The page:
Wild West for Energy Industry by Houston Chronicle, March 10, 2014

It was pretty easy to tell the difference between the good guys from the bad guys in the mythical Wild West. Heroes wore white cowboy hats, and villains wore black. Maybe life wasn't as simple as Hollywood westerns made it seem. But ask folks about the Wild West of the fracking-boom oil patch, and you'd think John Wayne sat on the Railroad Commission.

"Because of a few bad apples, we need government regulations," one electoral candidate told the Houston Chronicle editorial board, echoing what you can hear from folks across the board. In summary, government doesn't need to burden the oil men in white hats, just the drillers in black hats. We wish it were that simple.

Over the month, Chronicle reporter Lise Olsen has made it clear that our regulatory sheriffs don't know who the bad guys are. The federal Occupational Safety and Health Administration is supposed to keep a list of "the worst of the worst" - the Severe Violator Enforcement Program. That list should be filled with oil companies that routinely rack up deaths and severe injuries. It isn't. In fact, none of Texas' oil and gas companies that have reported multiple fatalities are on the list.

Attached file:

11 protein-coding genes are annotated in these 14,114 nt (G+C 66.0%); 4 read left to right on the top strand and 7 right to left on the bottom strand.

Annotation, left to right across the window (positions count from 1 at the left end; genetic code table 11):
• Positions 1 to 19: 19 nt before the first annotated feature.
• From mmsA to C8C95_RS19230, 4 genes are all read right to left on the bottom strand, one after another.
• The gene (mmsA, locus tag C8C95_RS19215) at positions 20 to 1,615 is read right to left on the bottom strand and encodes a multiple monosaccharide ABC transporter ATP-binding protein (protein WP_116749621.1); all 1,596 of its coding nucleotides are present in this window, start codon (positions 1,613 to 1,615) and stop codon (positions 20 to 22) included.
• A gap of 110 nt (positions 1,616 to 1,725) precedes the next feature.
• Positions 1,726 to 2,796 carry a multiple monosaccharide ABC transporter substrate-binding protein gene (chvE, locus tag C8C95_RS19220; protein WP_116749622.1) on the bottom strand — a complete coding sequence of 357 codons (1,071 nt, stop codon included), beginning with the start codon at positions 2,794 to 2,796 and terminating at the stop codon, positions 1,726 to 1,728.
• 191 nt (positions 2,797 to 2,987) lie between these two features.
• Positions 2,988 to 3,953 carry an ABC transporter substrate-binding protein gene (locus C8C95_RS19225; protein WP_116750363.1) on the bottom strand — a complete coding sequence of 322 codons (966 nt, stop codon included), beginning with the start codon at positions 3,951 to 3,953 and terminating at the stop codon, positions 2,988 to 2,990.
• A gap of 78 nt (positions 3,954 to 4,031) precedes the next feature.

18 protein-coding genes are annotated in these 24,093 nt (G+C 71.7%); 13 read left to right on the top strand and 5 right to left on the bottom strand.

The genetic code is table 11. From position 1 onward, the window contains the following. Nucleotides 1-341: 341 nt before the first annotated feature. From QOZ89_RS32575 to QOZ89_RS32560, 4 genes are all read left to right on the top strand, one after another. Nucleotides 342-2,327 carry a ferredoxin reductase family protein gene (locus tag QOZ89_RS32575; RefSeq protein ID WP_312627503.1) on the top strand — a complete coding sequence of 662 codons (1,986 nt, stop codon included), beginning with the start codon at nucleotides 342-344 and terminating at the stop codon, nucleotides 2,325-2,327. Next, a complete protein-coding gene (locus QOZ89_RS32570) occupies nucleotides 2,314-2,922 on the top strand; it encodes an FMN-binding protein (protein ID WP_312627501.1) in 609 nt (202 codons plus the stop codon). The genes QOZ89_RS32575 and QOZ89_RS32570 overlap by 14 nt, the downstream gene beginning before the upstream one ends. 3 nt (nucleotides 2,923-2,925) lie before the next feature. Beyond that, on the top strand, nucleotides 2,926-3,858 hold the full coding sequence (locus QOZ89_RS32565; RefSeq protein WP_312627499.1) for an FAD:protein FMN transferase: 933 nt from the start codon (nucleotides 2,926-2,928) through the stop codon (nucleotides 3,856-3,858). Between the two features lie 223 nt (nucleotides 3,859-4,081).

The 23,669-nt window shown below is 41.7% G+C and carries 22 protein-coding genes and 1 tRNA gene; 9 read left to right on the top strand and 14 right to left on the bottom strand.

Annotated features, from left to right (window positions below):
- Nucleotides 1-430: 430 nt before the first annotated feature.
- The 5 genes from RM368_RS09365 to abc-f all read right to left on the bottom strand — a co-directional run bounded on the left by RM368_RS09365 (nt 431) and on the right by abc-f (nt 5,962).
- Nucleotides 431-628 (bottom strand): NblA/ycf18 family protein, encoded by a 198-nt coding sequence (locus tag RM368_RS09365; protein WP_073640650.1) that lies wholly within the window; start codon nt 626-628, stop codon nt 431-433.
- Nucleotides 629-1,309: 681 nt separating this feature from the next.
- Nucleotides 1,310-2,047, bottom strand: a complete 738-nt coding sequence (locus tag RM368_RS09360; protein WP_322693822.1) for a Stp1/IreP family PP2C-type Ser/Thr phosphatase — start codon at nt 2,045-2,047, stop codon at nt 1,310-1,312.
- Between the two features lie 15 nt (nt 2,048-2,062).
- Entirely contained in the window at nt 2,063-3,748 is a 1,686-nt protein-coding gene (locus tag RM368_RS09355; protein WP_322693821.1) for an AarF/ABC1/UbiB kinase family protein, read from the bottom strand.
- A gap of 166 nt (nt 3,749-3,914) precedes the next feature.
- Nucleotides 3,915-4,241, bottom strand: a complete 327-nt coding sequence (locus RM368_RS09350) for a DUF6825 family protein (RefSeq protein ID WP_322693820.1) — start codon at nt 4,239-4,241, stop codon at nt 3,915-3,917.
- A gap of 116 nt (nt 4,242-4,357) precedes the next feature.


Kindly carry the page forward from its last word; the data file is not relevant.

The Wild West was lawless for a reason - justice is hard to come by when towns are in the middle of nowhere. But for the oil industry, isolated locations, such as offshore drilling sites, draw the most scrutiny.

Any injury-related accident at offshore sites, in addition to fires, explosions and spills, draw the eye of the Coast Guard or the Department of the Interior. This stands in stark contrast to onshore drilling, where the federal government has gone more than two decades without implementing safety standards and procedures. And while industry spokesmen like American Petroleum Institute President Jack Gerard say that they have a zero-tolerance policy, the death rate keeps climbing.

Without stringent safety regulations, the oil and gas industry is still living in the Wild West.